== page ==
“The Pragmatic Architect” is a column written by Frank Buschmann in the IEEE Software journal. It provides nice insights (although many of them with no scientific proof) on software development, architecture and other related subjects.
The March/April 2011 instance of this column named “Unusable Software is Useless, Part 2” talks about how developers must be “comfortable” with their code. I love this idea! If a developer cannot live with his code because it is too complex, or to abstract, or simply rotten, he will be hard driven to change it, even to make it better. Two main quotes from the article:
Key to developer habitability is the design of economic interfaces. Interfaces should contain those operations with a clear and meaningful purpose from a usage perspective, and they should focus on the minimal set of operations necessary to meet the components’ responsibility.
This sounds similar to what I wrote about in a previous post and called “Exact Interfaces”. And also very close to a quote I found a couple of days ago: “Perfection is achieved, not when there is nothing more to add, but when there is nothing left to take away.” (Antoine de Saint-Exupery, French writer, 1900 – 1944). So strive for perfection.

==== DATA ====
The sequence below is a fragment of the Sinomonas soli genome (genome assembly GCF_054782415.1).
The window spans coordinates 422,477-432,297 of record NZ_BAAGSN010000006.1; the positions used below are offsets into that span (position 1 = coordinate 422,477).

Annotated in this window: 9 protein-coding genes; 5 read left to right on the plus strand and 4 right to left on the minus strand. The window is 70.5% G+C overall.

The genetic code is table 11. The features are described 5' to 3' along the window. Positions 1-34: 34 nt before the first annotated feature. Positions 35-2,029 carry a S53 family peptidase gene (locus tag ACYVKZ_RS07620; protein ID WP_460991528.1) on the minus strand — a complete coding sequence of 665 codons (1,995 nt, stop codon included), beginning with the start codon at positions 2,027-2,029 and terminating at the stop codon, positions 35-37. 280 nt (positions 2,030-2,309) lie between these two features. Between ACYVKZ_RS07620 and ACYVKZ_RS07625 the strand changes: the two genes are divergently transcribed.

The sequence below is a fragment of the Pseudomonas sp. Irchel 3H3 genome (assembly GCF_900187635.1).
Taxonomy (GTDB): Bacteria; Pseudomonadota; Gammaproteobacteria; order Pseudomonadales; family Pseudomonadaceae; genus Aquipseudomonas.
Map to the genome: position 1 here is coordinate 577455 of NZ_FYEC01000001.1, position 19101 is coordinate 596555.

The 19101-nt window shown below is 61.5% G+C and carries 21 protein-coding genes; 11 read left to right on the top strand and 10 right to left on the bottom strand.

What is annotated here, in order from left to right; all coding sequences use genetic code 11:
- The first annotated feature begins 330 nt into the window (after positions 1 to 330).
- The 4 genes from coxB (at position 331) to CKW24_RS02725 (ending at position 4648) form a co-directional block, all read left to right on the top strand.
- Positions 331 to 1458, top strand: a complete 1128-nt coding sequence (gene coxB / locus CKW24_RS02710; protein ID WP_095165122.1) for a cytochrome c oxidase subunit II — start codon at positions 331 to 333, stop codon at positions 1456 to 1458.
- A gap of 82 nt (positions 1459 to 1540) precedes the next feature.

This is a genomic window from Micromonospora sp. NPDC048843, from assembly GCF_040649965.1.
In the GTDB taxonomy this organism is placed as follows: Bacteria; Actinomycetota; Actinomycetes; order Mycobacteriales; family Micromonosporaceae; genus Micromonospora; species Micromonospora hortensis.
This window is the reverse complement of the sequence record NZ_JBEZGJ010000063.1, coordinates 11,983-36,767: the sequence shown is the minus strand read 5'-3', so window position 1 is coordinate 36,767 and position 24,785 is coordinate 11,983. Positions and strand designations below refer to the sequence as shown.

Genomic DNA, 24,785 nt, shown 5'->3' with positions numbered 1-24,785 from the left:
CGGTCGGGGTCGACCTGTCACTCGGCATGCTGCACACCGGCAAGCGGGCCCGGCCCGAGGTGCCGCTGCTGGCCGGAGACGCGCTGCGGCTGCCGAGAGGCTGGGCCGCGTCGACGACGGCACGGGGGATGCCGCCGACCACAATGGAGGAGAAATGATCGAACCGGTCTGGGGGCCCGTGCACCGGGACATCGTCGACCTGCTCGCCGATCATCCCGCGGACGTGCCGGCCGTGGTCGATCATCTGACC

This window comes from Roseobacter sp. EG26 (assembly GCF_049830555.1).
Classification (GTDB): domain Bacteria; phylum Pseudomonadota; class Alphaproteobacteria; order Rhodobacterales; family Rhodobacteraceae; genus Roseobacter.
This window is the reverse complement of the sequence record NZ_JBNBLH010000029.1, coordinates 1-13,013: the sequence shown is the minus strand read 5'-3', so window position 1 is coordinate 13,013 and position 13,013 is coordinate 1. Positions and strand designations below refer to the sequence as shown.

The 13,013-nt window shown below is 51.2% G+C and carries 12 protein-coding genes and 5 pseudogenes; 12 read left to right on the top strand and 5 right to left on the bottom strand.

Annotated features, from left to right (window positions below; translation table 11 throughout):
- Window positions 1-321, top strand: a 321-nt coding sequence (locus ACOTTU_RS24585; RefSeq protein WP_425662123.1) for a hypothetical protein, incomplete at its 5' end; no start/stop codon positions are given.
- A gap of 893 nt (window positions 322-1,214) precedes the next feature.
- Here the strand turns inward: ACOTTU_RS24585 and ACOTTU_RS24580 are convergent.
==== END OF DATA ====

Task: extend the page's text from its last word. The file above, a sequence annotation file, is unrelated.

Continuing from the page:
The second quote I really loved (and actually used when I was a team leader):
A less optimal but sufficient solution that a team can implement correctly is always better than a smart solution whose implementation requires skills not available in the team.
This point is very important since it has been shown that there is a big variance on the skills of software developers (I have a reference for this somewhere…), and many times you have one developer which is very very skilled and a bunch of developers which are fairly average (and some which are below this), and the smart guy comes up with a wonderful solution how to solve all of the problems of your systems… the only problem is that only he can implemented. So if you go with his idea you will have: a) Only one person who knows how the thing works; b) He will also become the bottleneck of the project; c) I he leaves, everything goes to hell. So going with an easier (and maybe less optimal) solution that the average programmer can implement is surely a better idea.